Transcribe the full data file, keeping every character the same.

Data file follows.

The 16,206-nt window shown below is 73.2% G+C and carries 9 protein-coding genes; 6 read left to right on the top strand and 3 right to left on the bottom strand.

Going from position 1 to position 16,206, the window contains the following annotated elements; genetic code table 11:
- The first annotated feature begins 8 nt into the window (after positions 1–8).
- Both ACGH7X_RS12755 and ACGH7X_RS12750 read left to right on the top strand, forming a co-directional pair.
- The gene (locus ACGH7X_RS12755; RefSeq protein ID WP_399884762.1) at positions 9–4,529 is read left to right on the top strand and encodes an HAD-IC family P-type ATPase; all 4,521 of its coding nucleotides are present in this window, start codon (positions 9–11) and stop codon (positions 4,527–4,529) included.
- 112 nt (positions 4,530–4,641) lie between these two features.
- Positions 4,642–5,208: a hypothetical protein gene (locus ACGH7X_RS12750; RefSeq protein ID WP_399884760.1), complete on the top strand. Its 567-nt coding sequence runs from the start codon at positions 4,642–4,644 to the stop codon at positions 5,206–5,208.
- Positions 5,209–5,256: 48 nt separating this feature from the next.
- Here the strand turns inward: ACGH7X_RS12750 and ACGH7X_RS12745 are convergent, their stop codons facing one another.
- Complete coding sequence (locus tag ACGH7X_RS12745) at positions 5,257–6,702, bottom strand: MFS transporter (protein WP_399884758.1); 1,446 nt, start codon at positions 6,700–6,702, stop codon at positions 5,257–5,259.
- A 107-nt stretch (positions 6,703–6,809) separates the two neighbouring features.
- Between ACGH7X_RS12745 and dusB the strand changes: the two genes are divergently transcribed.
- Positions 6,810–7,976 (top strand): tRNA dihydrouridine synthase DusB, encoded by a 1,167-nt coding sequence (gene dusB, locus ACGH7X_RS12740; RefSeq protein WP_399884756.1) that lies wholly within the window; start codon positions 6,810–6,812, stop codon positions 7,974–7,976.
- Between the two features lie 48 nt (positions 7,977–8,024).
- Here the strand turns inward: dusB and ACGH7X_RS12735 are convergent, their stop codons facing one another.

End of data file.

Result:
The 16,206-nt window shown below is 73.2% G+C and carries 9 protein-coding genes; 6 read left to right on the top strand and 3 right to left on the bottom strand.

Going from position 1 to position 16,206, the window contains the following annotated elements; genetic code table 11:
- The first annotated feature begins 8 nt into the window (after positions 1–8).
- Both ACGH7X_RS12755 and ACGH7X_RS12750 read left to right on the top strand, forming a co-directional pair.
- The gene (locus ACGH7X_RS12755; RefSeq protein ID WP_399884762.1) at positions 9–4,529 is read left to right on the top strand and encodes an HAD-IC family P-type ATPase; all 4,521 of its coding nucleotides are present in this window, start codon (positions 9–11) and stop codon (positions 4,527–4,529) included.
- 112 nt (positions 4,530–4,641) lie between these two features.
- Positions 4,642–5,208: a hypothetical protein gene (locus ACGH7X_RS12750; RefSeq protein ID WP_399884760.1), complete on the top strand. Its 567-nt coding sequence runs from the start codon at positions 4,642–4,644 to the stop codon at positions 5,206–5,208.
- Positions 5,209–5,256: 48 nt separating this feature from the next.
- Here the strand turns inward: ACGH7X_RS12750 and ACGH7X_RS12745 are convergent, their stop codons facing one another.
- Complete coding sequence (locus tag ACGH7X_RS12745) at positions 5,257–6,702, bottom strand: MFS transporter (protein WP_399884758.1); 1,446 nt, start codon at positions 6,700–6,702, stop codon at positions 5,257–5,259.
- A 107-nt stretch (positions 6,703–6,809) separates the two neighbouring features.
- Between ACGH7X_RS12745 and dusB the strand changes: the two genes are divergently transcribed.
- Positions 6,810–7,976 (top strand): tRNA dihydrouridine synthase DusB, encoded by a 1,167-nt coding sequence (gene dusB, locus ACGH7X_RS12740; RefSeq protein WP_399884756.1) that lies wholly within the window; start codon positions 6,810–6,812, stop codon positions 7,974–7,976.
- Between the two features lie 48 nt (positions 7,977–8,024).
- Here the strand turns inward: dusB and ACGH7X_RS12735 are convergent, their stop codons facing one another.